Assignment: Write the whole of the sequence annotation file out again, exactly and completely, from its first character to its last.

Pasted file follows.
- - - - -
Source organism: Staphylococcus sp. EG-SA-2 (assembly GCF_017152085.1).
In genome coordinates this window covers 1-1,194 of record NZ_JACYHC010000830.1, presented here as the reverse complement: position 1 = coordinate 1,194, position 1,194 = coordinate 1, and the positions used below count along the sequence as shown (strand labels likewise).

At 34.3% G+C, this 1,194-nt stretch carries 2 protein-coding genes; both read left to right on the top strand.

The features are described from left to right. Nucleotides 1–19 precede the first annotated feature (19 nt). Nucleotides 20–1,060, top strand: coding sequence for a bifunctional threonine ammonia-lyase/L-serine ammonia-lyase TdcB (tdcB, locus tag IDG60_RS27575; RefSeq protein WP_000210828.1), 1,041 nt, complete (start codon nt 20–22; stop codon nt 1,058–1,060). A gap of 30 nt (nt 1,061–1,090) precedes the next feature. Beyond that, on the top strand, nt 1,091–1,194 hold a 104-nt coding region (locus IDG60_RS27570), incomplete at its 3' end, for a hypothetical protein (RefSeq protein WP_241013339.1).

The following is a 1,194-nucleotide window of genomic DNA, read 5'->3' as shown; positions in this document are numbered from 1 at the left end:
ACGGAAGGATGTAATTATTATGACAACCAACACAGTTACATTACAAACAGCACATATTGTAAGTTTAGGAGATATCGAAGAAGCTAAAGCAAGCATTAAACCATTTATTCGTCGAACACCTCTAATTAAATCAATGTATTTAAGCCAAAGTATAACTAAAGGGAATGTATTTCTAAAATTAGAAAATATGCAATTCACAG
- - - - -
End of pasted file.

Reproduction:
Source organism: Staphylococcus sp. EG-SA-2 (assembly GCF_017152085.1).
In genome coordinates this window covers 1-1,194 of record NZ_JACYHC010000830.1, presented here as the reverse complement: position 1 = coordinate 1,194, position 1,194 = coordinate 1, and the positions used below count along the sequence as shown (strand labels likewise).

At 34.3% G+C, this 1,194-nt stretch carries 2 protein-coding genes; both read left to right on the top strand.

The features are described from left to right. Nucleotides 1–19 precede the first annotated feature (19 nt). Nucleotides 20–1,060, top strand: coding sequence for a bifunctional threonine ammonia-lyase/L-serine ammonia-lyase TdcB (tdcB, locus tag IDG60_RS27575; RefSeq protein WP_000210828.1), 1,041 nt, complete (start codon nt 20–22; stop codon nt 1,058–1,060). A gap of 30 nt (nt 1,061–1,090) precedes the next feature. Beyond that, on the top strand, nt 1,091–1,194 hold a 104-nt coding region (locus IDG60_RS27570), incomplete at its 3' end, for a hypothetical protein (RefSeq protein WP_241013339.1).

The following is a 1,194-nucleotide window of genomic DNA, read 5'->3' as shown; positions in this document are numbered from 1 at the left end:
ACGGAAGGATGTAATTATTATGACAACCAACACAGTTACATTACAAACAGCACATATTGTAAGTTTAGGAGATATCGAAGAAGCTAAAGCAAGCATTAAACCATTTATTCGTCGAACACCTCTAATTAAATCAATGTATTTAAGCCAAAGTATAACTAAAGGGAATGTATTTCTAAAATTAGAAAATATGCAATTCACAG